Panaji, Jun 14 (UNI) The Goa government today signed a memorandum of understanding (MOU) with the Hyderabad-based Emergency Management and Research Institute (EMRI), to provide free comprehensive emergency response services in the state from August 15.
EMRI Chief Executive Officer Venkat Changavalli and the government health secretary Anand Prakash exchanged the documents in the presence of Chief Minister Digambar Kamat and Health Minister Viswajit Rane, besides members of the State Health Advisory Council, at the signing ceremony.
Goa, with a population of about 14 lakh and 11 taluks, will have 18 state-of-the-art ambulances equipped with emergency equipment ranging from defibrillators and ventilators to extriction tools to handle any type of emergency situation.
These ambulances will be fitted with GIS and GPS systems to help locate the area, from which the emergency call was received through a toll free helpline number 108, so that the nearest vehicle will reach the scene in the shortest possible time.
The EMRI operations include a centralised emergency response centre working round the clock, ambulances at strategic locations, police and fire coordinator for necessary emergency handling, offering necessary pre-hospital care in the ambulance and taking the victim to the nearest hospital.
Funded by chairman of Satyam Computers B Ramalinga Raju in Hyderabad 2005, the EMRI now operates its services on no-profit basis through public-private-partnership in Andhra Pradesh, Gujarat and Uttarakhand with over 650 ambulances and 5,000 employees.
Mr Changavalli said the EMRI had recently signed MOUs with governments of Madhya Pradesh, Tamil Nadu and Rajasthan. With this, it is poised to become the world's largest institute of its kind.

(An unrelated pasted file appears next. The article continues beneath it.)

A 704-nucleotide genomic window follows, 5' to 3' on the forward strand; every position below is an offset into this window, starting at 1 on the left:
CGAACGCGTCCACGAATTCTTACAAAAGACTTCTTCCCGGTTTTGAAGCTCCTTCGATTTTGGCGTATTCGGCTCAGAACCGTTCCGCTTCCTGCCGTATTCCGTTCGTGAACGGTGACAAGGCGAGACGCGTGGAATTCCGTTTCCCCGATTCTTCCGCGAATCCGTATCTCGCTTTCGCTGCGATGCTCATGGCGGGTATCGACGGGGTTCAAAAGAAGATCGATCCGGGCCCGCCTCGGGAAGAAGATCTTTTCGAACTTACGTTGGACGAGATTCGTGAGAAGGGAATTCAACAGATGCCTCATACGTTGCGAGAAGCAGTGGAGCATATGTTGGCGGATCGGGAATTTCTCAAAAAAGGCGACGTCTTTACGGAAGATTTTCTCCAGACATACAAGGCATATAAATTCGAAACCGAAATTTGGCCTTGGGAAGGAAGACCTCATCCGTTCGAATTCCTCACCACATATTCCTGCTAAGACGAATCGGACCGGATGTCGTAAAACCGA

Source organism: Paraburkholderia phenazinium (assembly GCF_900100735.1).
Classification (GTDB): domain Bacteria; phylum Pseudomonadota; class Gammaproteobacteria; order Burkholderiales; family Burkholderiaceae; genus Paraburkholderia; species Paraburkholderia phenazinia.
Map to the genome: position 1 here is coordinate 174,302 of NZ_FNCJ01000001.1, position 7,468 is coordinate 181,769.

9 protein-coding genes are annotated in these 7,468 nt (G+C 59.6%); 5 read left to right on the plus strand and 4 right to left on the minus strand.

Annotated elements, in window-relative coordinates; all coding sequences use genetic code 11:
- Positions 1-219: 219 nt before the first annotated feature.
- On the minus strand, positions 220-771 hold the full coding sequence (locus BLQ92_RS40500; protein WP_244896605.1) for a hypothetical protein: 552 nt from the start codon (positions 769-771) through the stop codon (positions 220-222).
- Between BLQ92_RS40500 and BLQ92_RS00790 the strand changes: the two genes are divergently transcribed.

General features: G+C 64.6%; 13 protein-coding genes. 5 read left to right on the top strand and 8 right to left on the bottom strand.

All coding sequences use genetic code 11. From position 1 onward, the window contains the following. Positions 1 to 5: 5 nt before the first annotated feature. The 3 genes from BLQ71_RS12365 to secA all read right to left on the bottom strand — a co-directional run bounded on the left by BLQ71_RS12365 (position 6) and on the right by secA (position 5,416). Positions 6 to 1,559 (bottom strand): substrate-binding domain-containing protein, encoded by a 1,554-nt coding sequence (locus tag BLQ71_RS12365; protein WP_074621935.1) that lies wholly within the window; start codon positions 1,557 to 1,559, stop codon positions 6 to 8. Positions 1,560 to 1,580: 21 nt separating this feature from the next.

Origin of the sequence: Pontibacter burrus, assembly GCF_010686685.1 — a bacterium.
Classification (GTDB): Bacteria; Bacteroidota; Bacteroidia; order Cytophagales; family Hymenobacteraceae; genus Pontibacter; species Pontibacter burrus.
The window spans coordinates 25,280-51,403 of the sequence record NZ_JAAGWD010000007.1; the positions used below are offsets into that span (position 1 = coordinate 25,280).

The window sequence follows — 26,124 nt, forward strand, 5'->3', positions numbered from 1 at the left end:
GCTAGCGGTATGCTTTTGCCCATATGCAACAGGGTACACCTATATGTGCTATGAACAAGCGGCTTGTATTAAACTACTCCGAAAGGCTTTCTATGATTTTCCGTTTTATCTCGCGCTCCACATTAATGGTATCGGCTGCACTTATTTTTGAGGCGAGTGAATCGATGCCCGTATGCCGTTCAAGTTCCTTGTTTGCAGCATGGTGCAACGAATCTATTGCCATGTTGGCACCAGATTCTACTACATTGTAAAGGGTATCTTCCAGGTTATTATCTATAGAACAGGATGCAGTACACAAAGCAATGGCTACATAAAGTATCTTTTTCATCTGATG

''We plan to cover the entire country by 2010 to save millions of lives per annum, while 3 lakh people are using emergency services. Four million deaths have been reported in the country for want of emergency services,'' he said.
Unfortunately, there are no standard ambulances fitted with all necessary basic life saving equippment as the EMRI's vehicles does.
Each ambulance, costing Rs 70 lakh, can meet 42 types of emergencies.
The country lacked even trainned manpower to meet the emergencies, he said.
Goa reports 108 emergencies per day and their aim was to save 1,400 lives per annum in the tourist state. In this connection, he thanked the state government for finalising the project in a record one month period.
The EMRI, he said, was in the process of achieving the coveted ISO 9001:2000 certificate for its international quality services soon.
Besides collaborating with global organisations in the field, it was offering a two-year full-time residential post-graduate programme in Emergency Care in partnership with the Stansford University School of Medicine, Mr Changavalli added.
Mr Kamat said the government was committed to providing the best medicare and education to the common man.
He also lauded the scheme of free screening of new born babies for abnormalities launched in the state today and the mobile health clinics in rural areas for the benefit of 'aam aadmi'.
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